Time-based instances are run by AWS OpsWorks on a specified daily and weekly schedule. They allow your stack to automatically adjust the number of instances to accommodate predictable usage patterns.
AWS OpsWorks also supports autoheal instances. If an agent stops communicating with the service, AWS OpsWorks automatically stops and restarts the instance.
You store applications and related files in a repository such as an Amazon S3 bucket. Each application is represented by an app, which specifies the application type and contains the information that AWS OpsWorks needs to deploy the application from the repository to your instances. You can deploy apps in two ways:
Automatically—When you start an app server instance, AWS OpsWorks automatically deploys all apps of the appropriate type; Java apps are deployed to the Java App Server layer's instances, and so on.
Manually—If you have a new app or want to update an existing one, you can manually deploy it to your online instances.
When you deploy an app, AWS OpsWorks runs the Deploy recipes on the stack's instances. The app server layer's Deploy recipes download the app from the repository to the instance and perform related tasks such as configuring the server and restarting the daemon. You typically have AWS OpsWorks run the Deploy recipes on the entire stack, which allows the other layers' instances to modify their configuration appropriately. However, you can limit deployment to a subset of instances if, for example, you want to test a new app before deploying it to every app server instance.
The built-in layers provide standard functionality that is sufficient for many purposes. However, you might customize them a bit. AWS OpsWorks provides a variety of ways to customize layers to meet your specific requirements:
You can modify how AWS OpsWorks configures packages by overriding attributes that represent the various configuration settings, or by even overriding the templates used to create configuration files.
You can extend an existing layer by providing your own custom recipes to perform tasks such as running scripts or installing and configuring nonstandard packages.
You can create a fully custom layer by providing a set of recipes that handle all the tasks of installing packages, deploying apps, and so on.
You package your custom recipes and related files in one or more cookbooks and store the cookbooks in a repository such Amazon S3. You can run your custom recipes manually, but AWS OpsWorks also lets you automate the process by supporting a set of five lifecycle events:
Setup occurs on a new instance after it successfully boots.
Configure occurs on all of the stack's instances when an instance enters or leaves the online state.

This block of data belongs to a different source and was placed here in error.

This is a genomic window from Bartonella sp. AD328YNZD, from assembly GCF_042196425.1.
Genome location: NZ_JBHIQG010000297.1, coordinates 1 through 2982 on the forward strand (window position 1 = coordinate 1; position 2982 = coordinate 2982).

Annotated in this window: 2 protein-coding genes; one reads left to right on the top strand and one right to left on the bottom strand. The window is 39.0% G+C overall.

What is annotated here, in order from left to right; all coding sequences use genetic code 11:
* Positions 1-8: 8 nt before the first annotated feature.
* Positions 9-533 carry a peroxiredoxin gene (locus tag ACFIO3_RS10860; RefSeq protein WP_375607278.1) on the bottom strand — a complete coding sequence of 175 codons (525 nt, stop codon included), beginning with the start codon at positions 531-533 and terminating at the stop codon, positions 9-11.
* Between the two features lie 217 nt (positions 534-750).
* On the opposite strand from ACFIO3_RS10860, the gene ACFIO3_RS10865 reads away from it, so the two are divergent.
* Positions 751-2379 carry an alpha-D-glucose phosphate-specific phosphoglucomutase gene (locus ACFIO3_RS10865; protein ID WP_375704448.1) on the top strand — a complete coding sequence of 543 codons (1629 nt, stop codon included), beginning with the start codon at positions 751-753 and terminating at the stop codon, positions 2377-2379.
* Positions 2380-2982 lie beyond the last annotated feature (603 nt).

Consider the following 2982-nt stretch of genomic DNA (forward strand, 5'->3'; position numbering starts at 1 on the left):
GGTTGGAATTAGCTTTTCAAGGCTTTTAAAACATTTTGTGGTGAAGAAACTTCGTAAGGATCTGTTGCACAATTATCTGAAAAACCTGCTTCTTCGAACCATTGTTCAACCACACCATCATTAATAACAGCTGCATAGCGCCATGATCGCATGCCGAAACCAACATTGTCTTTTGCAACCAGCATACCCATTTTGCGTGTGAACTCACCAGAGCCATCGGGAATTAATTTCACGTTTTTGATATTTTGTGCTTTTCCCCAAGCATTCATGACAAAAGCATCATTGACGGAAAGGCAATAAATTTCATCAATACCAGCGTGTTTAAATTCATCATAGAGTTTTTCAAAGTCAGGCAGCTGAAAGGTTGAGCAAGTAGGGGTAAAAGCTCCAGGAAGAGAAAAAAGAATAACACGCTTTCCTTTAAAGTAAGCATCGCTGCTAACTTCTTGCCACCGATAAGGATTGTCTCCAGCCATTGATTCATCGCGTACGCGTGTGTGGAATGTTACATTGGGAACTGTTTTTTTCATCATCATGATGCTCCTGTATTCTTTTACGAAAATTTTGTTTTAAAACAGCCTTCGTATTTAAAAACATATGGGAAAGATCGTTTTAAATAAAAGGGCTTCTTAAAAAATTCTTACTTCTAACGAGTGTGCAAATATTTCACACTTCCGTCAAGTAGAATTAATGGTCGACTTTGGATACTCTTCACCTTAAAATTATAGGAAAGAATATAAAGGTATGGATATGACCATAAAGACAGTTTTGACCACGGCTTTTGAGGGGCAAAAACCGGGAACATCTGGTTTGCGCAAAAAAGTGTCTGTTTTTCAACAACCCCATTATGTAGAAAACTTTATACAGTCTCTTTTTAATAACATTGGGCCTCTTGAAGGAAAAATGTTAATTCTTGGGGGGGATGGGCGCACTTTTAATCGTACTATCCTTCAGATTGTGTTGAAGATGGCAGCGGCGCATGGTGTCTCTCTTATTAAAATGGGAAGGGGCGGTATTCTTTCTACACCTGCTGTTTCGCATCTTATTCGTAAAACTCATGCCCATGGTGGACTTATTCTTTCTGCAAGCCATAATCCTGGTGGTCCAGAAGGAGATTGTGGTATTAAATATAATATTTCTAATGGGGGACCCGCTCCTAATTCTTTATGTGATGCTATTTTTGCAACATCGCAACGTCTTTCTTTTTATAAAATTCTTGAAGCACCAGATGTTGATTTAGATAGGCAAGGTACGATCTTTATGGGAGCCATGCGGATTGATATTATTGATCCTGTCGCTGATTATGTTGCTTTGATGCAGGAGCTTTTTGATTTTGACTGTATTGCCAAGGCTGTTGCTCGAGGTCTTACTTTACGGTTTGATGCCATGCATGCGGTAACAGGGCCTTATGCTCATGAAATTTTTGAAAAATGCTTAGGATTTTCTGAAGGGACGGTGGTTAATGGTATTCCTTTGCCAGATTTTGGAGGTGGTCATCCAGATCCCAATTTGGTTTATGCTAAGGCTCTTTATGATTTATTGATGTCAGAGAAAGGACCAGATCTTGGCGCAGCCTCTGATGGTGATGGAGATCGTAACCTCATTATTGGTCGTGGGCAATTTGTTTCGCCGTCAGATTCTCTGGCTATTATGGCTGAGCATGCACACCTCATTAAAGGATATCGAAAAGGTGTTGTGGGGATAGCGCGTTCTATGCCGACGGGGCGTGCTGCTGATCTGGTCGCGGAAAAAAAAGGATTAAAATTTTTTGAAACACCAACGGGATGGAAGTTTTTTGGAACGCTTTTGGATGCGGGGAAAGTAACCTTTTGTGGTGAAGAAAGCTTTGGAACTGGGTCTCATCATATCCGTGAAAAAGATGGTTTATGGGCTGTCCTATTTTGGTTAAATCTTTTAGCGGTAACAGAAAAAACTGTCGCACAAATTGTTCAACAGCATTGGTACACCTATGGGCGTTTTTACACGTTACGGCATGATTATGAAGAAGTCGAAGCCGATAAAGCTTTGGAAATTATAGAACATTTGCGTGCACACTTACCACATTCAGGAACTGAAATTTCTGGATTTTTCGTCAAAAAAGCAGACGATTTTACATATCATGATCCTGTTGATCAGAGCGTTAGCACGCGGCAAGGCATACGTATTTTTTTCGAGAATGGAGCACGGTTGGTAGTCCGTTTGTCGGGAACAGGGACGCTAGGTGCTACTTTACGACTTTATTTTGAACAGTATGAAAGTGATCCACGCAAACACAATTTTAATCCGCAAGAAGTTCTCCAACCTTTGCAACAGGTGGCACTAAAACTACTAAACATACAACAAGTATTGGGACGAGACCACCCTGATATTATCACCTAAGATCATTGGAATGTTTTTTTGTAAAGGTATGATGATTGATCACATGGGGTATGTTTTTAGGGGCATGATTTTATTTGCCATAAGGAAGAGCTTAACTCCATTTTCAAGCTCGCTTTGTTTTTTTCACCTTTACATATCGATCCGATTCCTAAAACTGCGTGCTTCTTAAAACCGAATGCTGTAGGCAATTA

Deploy occurs when you deploy an app.
Undeploy occurs when you delete an app.
Shutdown occurs when you stop an instance.
Each layer comes with a set of built-in recipes assigned to each of these events. When a lifecycle event occurs on a layer's instance, AWS OpsWorks runs the associated recipes. For example, when a Deploy event occurs on an app server instance, AWS OpsWorks runs the layer's built-in Deploy recipes to download the app.
You can run custom recipes automatically by assigning them to a layer's lifecycle events. AWS OpsWorks then automatically runs them for you after the built-in recipes have finished. For example, if you want to install an additional package on a layer's instances, write a recipe to install the package and assign it to the layer's Setup event. AWS OpsWorks will run it automatically on each of the layer's new instances, after the built-in Setup recipes are finished.
With AWS OpsWorks, you can use any of your account's Elastic IP address and Amazon EBS volume resources in a stack. You can use the AWS OpsWorks console or API to register resources with a stack, attach registered resources to or detach them from instances, and move resources from one instance to another.
AWS OpsWorks integrates with AWS Identity and Access Management (IAM) to provide robust ways of controlling how users access AWS OpsWorks, including the following:
How individual users can interact with each stack, such as whether they can create stack resources such as layers and instances, or whether they can use SSH to connect to a stack's EC2 instances.
How AWS OpsWorks can act on your behalf to interact with AWS resources such as Amazon EC2 instances.
How apps that run on AWS OpsWorks instances can access AWS resources such as Amazon S3 buckets.
How to manage public SSH keys and connect to an instance with SSH.
AWS OpsWorks provides several features to help you monitor your stack and troubleshoot issues with your stack and any custom recipes:
CloudWatch monitoring, which is summarized for your convenience on the OpsWorks Monitoring page.
CloudTrail logs, which record API calls made by or on behalf of AWS OpsWorks in your AWS account.
A Ganglia master layer, which you can use to collect and display detailed monitoring data for the instances in your stack.
An event log, which lists all events in your stack.
Chef logs that describe the details of what transpired for each lifecycle event on each instance, such as which recipes were run and what errors occurred.
In addition to the graphical console, AWS OpsWorks also supports a command-line interface (CLI) and SDKs for multiple languages that can be used to perform any operation. Consider these features:
The AWS OpsWorks CLI is part of the AWS CLI, and can be used to perform any operation from the command-line.
The AWS CLI supports multiple AWS services and can be installed on Windows, Linux, or OS X systems.
AWS OpsWorks is included in AWS Tools for Windows PowerShell and can be used to perform any operation from a PowerShell command line.
You can also use AWS CloudFormation templates to provision stacks. For some examples, see AWS OpsWorks Snippets.
The following video walks you through a basic example of how to use AWS OpsWorks.
For a more detailed introduction to AWS OpsWorks that covers a broader range of features than the video, see Create a Simple PHP Application Server Stack.
For a brief overview of the AWS OpsWorks documentation, see Documentation Roadmap.